Methanotrophic bacteria have been considered to be a suitable host strain for the biological methane conversion because they are capable of utilizing methane as sole energy and carbon source. However, there are several obstacles in the use of methanotrophic bacteria for the biological methane conversion; for example, (1) slow growth rate, (2) slow mass transport of methane, (3) maintenance of intracellular redox balance, and (4) limitation of genetic manipulation tools. In this talk, we would like to introduce our achievements regarding (3) and (4). Methylococcus capsulatus (Bath) was used as a model methanotrophic bacterium. To maintenance of intracellular redox balance, the method for real-time monitoring of intracellular NADH:NAD+ ratio was established using a genetically encoded NADH sensor protein and electrochemical method (Bioresour. Techonol., 241, 2017, 1157-61). For a gene replacement, efficient counterselection method was proposed using a mutated pheS gene as a marker (Appl. Environ. Microbiol., 84, 2018, e01875-18). We anticipate that these our achievements will be utilized widely by the methanotroph research community, leading to improved productivity of methane-based bioproduction and new insights into methanotrophy.
Cellulosic biomass consisting of plant matter is the most abundant carbon-neutral renewable resource on the planet. Researchers from interdisciplinary fields have focused on biorefinery utilizing (ligno)cellulosic biomass for the production of bioenergy and biochemicals in recent years. To achieve the efficient utilization of cellulosic biomass as feedstock, the pretreatment step is one of critical issues to be solved (1, 2). To explore an alternative way to produce value-added biochemicals from biomass, we have focused on the potential of insect biorefinery in which a unique silkworm-baculovirus protein expression system is exploited in collaboration with Faculty of Agriculture in Kyushu University (3, 4). Herein, our efforts on combining the unique protein expression system and the enzymatic protein manipulation will be presented toward the sustainable production of functional proteins with mulberry leaves as a sustainable plant resource.
1) N. Kamiya, H. Takahashi et al., Biotechnol. Lett., 30, 1037-1040 (2008)
2) Uju, T. Oshima, M. Goto, N. Kamiya et al., Bioresour. Technol., 138, 87-94 (2013)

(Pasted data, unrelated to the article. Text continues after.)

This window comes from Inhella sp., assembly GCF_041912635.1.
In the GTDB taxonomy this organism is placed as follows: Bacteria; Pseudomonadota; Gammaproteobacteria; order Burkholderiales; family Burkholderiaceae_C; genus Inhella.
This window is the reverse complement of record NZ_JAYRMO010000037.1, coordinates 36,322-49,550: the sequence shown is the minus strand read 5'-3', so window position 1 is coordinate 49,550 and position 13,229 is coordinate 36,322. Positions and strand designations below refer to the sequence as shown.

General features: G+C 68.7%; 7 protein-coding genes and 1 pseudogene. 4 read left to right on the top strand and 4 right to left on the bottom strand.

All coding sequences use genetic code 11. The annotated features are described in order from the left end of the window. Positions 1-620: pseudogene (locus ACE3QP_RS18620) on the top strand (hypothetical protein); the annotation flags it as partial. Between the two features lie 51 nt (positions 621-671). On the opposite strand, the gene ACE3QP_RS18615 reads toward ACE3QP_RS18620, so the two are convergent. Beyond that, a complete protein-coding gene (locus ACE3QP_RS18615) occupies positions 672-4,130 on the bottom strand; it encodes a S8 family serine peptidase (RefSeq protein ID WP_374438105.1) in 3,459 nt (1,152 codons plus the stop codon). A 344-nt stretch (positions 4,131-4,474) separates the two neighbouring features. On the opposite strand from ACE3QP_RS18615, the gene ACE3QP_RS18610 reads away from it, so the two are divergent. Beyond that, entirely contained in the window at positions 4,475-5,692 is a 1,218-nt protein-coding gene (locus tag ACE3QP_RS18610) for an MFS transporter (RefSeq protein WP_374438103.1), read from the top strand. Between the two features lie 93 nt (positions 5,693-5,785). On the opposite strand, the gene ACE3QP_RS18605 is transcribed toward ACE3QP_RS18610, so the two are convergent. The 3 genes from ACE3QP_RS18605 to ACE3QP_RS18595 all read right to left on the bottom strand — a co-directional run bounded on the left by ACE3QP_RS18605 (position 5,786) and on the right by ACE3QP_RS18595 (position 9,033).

3) Patmawati, K. Minamihata, N. Kamiya et al., Biotechnol. J., 13, 1700624 (2018)
4) Patmawati, K. Minamihata, N. Kamiya et al., J. Biotechnol., 297, 28-31 (2019)
Development of rapid and powerful mutagenesis and high throughput adaptive evolution tools is of importance for creation of hyper cell factories by discovery of novel functional genes or biological dark matters and genome-phenotype association using integration of different approaches. ARTP (atmospheric and room temperature plasma) mutagenesis system developed by our group can directly cause complex genome mutation including chain break and bases mutation via a unique mechanism. Mechanistic study and various practical applications in cell breeding demonstrated that ARTP mutagenesis is apowerfultool. For developing an integrated platform capable of combing ARTP mutagenesis and high throughput adaptive evolution, we further developed a microdroplet-based microbial culture (MMC) system which can be operated automatically with high throughput culture on microchips, good repeatability, online detection of growth states, reprogrammable software, automatic addition of gradient chemical factors. The ARTP mutagenesis together with MMC system is an enabling platform for smart integrative biobreeding by further combining with genome editing technology, which can greatly contribute to green biomanufacturing.
This work is supported by National Key Scientific Instrument and Equipment Project of NSFC (2162780028), the Tsinghua University Initiative Scientific Research Program (20161080108) and the JST CREST Project of Japan.